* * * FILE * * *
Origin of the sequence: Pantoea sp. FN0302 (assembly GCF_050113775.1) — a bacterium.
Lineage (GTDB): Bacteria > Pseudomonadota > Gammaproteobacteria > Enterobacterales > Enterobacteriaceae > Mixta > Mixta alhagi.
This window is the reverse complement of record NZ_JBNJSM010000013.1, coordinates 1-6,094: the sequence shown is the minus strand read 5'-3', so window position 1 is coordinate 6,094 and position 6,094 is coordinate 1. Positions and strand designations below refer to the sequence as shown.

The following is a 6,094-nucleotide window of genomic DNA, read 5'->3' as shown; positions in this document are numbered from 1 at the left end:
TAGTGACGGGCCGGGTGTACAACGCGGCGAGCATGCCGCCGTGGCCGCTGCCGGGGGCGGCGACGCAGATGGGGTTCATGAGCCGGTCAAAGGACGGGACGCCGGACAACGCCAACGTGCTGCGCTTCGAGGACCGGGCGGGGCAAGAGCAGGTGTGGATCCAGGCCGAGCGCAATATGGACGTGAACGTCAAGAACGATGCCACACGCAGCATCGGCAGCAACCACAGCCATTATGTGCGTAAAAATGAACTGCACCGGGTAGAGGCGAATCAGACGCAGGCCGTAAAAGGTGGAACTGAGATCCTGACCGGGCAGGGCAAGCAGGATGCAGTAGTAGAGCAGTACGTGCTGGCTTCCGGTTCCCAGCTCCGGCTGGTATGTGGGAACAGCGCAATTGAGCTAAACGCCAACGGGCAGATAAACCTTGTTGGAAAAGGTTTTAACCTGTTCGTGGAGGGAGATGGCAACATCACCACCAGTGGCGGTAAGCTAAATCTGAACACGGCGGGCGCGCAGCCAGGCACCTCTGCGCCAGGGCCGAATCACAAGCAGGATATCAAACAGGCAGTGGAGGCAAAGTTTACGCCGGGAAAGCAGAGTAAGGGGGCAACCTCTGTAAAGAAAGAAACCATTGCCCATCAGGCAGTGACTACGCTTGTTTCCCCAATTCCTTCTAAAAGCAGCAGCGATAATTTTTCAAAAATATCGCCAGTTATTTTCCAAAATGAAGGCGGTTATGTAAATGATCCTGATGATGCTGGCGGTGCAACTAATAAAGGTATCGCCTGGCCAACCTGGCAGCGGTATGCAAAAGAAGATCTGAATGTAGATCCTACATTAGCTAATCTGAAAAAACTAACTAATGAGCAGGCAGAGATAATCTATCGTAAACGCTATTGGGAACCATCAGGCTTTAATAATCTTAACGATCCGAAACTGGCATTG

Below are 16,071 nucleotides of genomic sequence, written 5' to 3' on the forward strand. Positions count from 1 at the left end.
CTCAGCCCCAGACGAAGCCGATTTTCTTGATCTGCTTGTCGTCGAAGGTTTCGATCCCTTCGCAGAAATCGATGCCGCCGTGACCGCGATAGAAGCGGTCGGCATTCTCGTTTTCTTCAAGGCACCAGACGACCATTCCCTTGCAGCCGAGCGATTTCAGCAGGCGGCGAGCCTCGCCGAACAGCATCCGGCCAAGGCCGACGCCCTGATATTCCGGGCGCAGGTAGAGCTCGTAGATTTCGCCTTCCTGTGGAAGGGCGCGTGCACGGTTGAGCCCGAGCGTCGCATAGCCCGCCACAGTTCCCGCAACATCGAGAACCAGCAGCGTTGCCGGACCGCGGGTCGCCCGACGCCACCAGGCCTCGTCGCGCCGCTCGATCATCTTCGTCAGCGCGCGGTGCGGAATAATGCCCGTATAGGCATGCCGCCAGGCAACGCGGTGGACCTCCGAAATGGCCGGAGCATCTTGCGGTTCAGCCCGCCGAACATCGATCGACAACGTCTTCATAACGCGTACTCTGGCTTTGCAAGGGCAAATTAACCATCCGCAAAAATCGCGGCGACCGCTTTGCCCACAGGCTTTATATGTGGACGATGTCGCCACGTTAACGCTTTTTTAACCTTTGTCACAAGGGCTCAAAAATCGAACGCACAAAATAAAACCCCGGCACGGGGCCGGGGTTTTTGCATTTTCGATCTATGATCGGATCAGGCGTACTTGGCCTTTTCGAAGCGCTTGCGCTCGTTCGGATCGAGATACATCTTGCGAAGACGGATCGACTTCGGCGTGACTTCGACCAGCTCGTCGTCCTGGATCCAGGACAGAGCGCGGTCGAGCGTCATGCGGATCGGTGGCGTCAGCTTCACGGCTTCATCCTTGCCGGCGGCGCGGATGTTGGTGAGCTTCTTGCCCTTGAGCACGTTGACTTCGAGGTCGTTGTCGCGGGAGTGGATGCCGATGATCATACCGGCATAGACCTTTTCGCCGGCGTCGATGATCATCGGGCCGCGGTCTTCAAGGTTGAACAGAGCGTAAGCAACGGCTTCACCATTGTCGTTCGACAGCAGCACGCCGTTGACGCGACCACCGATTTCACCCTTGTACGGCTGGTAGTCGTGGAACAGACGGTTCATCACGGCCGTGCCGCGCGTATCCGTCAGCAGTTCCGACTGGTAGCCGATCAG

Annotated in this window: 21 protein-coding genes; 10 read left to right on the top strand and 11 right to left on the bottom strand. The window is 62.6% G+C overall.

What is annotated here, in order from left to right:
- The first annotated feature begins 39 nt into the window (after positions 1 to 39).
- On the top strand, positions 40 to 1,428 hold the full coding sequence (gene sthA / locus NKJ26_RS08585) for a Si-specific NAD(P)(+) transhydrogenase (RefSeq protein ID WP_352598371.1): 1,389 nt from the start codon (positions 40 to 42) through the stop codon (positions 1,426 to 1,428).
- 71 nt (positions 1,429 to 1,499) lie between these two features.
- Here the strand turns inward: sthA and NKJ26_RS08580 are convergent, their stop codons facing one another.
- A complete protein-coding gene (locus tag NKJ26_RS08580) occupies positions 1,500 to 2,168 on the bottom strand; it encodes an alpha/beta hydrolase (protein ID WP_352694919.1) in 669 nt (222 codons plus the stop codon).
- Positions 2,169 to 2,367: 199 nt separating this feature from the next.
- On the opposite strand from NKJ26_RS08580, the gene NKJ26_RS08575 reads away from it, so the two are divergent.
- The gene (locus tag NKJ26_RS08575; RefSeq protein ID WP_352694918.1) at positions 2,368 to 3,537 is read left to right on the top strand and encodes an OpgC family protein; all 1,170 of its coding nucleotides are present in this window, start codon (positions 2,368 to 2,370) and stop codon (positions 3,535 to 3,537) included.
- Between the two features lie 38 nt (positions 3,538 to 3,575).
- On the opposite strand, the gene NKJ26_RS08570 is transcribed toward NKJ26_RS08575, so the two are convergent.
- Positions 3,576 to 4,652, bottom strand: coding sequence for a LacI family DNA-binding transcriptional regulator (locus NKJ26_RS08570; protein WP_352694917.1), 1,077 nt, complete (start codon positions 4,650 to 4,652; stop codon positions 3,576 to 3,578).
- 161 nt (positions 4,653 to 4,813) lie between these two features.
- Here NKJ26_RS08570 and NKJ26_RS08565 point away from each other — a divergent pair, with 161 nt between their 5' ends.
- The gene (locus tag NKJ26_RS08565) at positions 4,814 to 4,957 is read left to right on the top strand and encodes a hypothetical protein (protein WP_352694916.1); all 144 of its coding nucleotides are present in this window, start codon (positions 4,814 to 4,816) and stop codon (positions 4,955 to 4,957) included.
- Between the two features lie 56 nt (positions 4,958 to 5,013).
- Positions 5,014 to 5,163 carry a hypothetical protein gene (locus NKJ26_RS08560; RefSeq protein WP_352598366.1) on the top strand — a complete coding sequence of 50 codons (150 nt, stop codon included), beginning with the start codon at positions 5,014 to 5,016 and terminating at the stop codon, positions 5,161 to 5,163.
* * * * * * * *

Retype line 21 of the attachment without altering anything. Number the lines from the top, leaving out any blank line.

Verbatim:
- 161 nt (positions 4,653 to 4,813) lie between these two features.